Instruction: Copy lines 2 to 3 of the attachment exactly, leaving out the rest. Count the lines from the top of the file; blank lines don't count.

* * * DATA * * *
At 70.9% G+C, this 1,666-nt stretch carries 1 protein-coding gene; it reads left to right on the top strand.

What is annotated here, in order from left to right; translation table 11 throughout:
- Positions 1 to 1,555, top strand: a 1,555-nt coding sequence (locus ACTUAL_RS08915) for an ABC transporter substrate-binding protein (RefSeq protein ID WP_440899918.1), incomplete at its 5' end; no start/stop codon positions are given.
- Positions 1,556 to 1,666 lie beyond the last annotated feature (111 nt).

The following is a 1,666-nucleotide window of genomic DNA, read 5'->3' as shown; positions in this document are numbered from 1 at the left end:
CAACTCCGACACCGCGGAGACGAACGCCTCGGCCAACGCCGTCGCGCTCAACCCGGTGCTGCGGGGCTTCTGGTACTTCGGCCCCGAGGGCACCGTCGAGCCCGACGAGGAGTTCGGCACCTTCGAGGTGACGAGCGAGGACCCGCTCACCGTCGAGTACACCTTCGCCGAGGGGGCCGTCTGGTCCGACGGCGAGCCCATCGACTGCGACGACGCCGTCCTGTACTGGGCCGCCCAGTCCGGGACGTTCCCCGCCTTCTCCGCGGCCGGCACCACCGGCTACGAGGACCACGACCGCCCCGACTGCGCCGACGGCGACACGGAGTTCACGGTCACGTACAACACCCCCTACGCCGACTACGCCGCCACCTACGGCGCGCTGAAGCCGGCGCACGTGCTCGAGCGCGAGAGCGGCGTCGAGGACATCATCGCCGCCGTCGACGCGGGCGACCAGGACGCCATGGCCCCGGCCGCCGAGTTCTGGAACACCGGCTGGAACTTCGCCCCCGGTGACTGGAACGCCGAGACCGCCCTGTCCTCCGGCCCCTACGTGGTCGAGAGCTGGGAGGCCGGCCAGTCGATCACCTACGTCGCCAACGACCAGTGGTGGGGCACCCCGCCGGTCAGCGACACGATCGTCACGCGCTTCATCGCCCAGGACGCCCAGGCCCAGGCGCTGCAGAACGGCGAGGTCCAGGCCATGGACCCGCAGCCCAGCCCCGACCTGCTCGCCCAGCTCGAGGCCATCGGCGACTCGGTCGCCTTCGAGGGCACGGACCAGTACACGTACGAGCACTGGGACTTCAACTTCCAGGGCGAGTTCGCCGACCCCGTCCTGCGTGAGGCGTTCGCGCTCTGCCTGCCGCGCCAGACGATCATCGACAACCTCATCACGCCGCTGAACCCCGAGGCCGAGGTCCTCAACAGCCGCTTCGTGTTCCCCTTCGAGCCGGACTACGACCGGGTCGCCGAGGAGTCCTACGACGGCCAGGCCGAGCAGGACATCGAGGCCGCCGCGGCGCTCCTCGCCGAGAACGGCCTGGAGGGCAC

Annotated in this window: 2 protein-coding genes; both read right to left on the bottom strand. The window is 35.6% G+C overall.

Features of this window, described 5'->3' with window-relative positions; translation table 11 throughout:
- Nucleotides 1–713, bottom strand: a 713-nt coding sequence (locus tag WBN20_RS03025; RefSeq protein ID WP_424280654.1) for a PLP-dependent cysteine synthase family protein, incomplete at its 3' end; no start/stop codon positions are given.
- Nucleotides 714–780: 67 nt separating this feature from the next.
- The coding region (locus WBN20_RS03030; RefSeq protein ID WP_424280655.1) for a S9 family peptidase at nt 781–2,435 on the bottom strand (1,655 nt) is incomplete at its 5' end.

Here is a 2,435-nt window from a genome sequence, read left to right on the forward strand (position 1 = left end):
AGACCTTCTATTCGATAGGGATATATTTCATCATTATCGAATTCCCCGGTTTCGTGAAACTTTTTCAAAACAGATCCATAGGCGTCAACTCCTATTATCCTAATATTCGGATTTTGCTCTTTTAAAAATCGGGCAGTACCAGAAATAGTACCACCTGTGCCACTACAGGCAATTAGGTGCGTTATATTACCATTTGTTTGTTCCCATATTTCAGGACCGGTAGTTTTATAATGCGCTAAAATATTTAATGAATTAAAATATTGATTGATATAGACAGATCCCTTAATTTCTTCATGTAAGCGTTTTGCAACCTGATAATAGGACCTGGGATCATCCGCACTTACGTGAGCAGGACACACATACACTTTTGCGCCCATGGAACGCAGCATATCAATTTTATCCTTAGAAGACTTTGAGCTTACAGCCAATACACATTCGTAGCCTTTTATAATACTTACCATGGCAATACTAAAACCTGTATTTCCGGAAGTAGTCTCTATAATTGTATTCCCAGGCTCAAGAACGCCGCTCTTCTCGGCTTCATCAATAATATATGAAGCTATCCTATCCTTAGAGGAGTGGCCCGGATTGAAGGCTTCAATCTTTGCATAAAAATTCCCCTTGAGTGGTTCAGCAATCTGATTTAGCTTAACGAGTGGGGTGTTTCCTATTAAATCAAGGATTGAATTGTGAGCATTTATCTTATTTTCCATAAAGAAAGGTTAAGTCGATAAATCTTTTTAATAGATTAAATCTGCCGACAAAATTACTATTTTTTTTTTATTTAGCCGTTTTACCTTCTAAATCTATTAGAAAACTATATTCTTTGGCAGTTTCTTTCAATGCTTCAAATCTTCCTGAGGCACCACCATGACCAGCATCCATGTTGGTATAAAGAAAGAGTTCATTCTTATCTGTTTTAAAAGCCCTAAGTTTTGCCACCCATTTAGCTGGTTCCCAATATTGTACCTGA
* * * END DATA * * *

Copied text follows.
What is annotated here, in order from left to right; translation table 11 throughout:
- Positions 1 to 1,555, top strand: a 1,555-nt coding sequence (locus ACTUAL_RS08915) for an ABC transporter substrate-binding protein (RefSeq protein ID WP_440899918.1), incomplete at its 5' end; no start/stop codon positions are given.